However the NOx emissions of the (manual) petrol V40 are 15 mg/km; whereas the NOx emissions of the diesel Focus are 66 mg/km – ie. because it’s a diesel, the Focus has 4.4 times higher NOx emissions.
Apart from the issue of NOx emissions, there’s also the issue of official CO2 emissions and economy compared to real-life CO2 emissions and economy. There has been increasing awareness over recent years that it is impossible to come close to the official NEDC test mpg (and CO2 emissions) figures in real-life driving.
Having achieved 103mpg in a diesel BMW 1 Series in the RAC Future Car Challenge in 2012 (and having achieved a 40% range improvement in an electric BMW 1 Series in the same event in 2011), we’re aware that eco-driving can improve on the official figures, but it’s not realistic for most motorists to drive in such a way in everyday driving. We measure real-life miles per gallon for all the cars that we test, and on average our real-life mpg is up to 25% worse than the official figures. This differential seems to be growing wider as cars gain greener tech – which is engineered to ensure that cars perform well on the short and low-load NEDC test, but the green tech doesn’t work as well when the cars are driven outside of this cycle.
A new test – the Worldwide harmonized Light vehicles Test Procedure (WLTP) – is promised to replace the NEDC test, but it isn’t likely to be here for a good few years yet. There should now be political pressure to introduce the new test sooner, and to make it more representative of real-life driving. And manufacturers should also be made to publish NOx and particulate emissions as well as mpg and CO2.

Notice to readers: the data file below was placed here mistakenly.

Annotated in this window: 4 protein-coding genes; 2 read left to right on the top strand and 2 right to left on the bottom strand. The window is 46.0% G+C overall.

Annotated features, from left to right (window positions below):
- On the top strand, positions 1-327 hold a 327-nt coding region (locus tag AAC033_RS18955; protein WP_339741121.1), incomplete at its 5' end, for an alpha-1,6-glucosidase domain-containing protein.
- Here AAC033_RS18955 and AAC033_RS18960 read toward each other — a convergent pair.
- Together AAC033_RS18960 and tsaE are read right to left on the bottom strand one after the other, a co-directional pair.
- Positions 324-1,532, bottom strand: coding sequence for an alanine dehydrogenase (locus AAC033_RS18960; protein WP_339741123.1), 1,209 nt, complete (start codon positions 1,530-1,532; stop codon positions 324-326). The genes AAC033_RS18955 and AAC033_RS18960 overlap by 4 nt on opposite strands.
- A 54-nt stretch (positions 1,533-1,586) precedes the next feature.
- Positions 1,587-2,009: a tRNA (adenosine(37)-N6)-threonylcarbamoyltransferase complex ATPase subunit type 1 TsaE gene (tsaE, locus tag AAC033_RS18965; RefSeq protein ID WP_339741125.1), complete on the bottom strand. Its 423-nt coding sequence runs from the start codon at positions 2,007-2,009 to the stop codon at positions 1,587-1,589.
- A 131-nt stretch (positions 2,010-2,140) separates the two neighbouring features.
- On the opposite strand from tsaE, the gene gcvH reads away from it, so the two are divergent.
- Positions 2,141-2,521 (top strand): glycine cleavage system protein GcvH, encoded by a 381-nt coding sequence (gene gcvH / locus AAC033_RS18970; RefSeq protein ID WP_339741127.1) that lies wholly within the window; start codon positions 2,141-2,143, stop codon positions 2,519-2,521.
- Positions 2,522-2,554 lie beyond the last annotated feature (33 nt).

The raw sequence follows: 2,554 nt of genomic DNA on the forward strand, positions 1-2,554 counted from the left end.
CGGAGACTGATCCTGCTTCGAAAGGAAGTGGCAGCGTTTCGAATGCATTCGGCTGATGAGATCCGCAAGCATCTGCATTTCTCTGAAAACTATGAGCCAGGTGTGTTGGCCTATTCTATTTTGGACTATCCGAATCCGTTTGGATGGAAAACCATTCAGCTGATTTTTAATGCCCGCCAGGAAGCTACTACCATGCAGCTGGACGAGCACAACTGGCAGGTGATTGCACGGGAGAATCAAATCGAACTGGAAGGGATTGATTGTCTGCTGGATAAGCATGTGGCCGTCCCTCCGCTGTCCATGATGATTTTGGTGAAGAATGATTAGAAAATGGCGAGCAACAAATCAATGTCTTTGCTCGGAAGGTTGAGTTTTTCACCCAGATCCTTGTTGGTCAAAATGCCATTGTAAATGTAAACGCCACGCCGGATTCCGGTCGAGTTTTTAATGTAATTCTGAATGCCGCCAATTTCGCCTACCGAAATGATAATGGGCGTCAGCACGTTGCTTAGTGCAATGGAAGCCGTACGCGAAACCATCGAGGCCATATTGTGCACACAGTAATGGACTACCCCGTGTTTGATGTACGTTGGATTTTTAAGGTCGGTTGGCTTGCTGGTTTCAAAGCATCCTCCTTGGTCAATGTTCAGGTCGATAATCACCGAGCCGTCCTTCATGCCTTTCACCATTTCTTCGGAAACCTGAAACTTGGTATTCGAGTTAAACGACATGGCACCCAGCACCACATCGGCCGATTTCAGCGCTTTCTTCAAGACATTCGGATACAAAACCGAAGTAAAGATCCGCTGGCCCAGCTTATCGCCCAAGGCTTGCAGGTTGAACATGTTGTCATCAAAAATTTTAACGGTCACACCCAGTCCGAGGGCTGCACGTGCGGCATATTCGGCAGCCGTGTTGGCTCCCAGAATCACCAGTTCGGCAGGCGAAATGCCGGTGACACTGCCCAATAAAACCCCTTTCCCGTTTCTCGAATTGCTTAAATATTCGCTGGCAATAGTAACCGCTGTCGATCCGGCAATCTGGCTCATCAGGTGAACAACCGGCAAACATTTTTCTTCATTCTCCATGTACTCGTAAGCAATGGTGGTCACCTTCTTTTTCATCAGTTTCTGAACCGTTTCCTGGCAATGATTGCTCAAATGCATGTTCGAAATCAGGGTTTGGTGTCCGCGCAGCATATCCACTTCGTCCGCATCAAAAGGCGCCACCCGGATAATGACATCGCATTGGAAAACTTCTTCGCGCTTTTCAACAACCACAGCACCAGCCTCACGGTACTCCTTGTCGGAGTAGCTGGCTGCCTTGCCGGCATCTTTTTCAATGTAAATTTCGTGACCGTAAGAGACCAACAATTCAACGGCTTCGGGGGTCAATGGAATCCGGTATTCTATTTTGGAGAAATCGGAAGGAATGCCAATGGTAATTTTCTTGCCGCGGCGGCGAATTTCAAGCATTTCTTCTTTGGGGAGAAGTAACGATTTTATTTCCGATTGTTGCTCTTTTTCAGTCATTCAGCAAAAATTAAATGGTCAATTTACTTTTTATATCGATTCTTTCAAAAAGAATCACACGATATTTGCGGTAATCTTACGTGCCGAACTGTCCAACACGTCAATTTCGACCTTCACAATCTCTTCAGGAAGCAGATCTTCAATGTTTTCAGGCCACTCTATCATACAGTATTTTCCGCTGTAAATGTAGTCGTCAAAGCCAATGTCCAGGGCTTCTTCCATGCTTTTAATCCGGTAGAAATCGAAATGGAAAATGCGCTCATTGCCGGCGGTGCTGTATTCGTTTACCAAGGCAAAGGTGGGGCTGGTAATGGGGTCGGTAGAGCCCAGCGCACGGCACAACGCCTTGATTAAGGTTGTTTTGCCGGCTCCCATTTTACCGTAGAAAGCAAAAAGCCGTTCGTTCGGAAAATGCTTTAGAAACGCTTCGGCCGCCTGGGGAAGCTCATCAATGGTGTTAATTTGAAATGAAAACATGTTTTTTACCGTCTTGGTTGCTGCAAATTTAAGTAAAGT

However there’s also the issue of emissions targets. By 2021, phased in from 2020, the EU fleet average CO2 emissions to be achieved by all new cars will be 95 grams per kilometre. If the test for CO2 emissions is made more realistic, and therefore cars will perform worse, then the trajectory that manufacturers are currently on to lower emissions to an average of 95g/km CO2 by 2020 will be seriously damaged.
There is currently a media backlash against diesels, which have higher levels of emissions that impact on local air quality, as can be seen from the above data, but there is no financial disincentive for buying a diesel car, apart from the extra purchase cost of a diesel engine versus a petrol engine. So should diesel cars be demonised? If they are, then motorists will lose out on diesel cars potentially being more than twice as economical as petrol cars in real-life driving – as well as having lower CO2 emissions. With petrol and diesel prices currently being on par with each other, this means that a petrol car could be more than twice as expensive in terms of fuel costs. So which engine technology will motorists be tempted to choose?: diesel.
However the answer is to choose the fuel or engine technology that is most efficient for your individual driving patterns. For lots of long distance journeys, diesel is likely to be best. For low mileage drivers undertaking a range of different journeys, a petrol car might offer the lowest whole life running costs. For people mainly driving short distances in urban areas, with occasional longer distances, a plug-in petrol-electric hybrid may be best. For drivers who only ever drive short distances, an electric car would be ideal, as it has zero tailpipe emissions – both in terms of CO2 and local air quality.
One thing to come out of the Volkswagen emissions scandal, along with the increased focus on local air quality and the intense scrutiny of diesel emissions, is that the increasing uptake of electric cars is likely to gain even more pace.
View the economy and CO2 emissions of all cars, and compare car running costs, at: www.greencarguide.co.uk/features/car-running-costs-comparison-tool
Car manufacturers generally don’t publish the local air quality emissions of their vehicles, however you can find all these emissions figures at: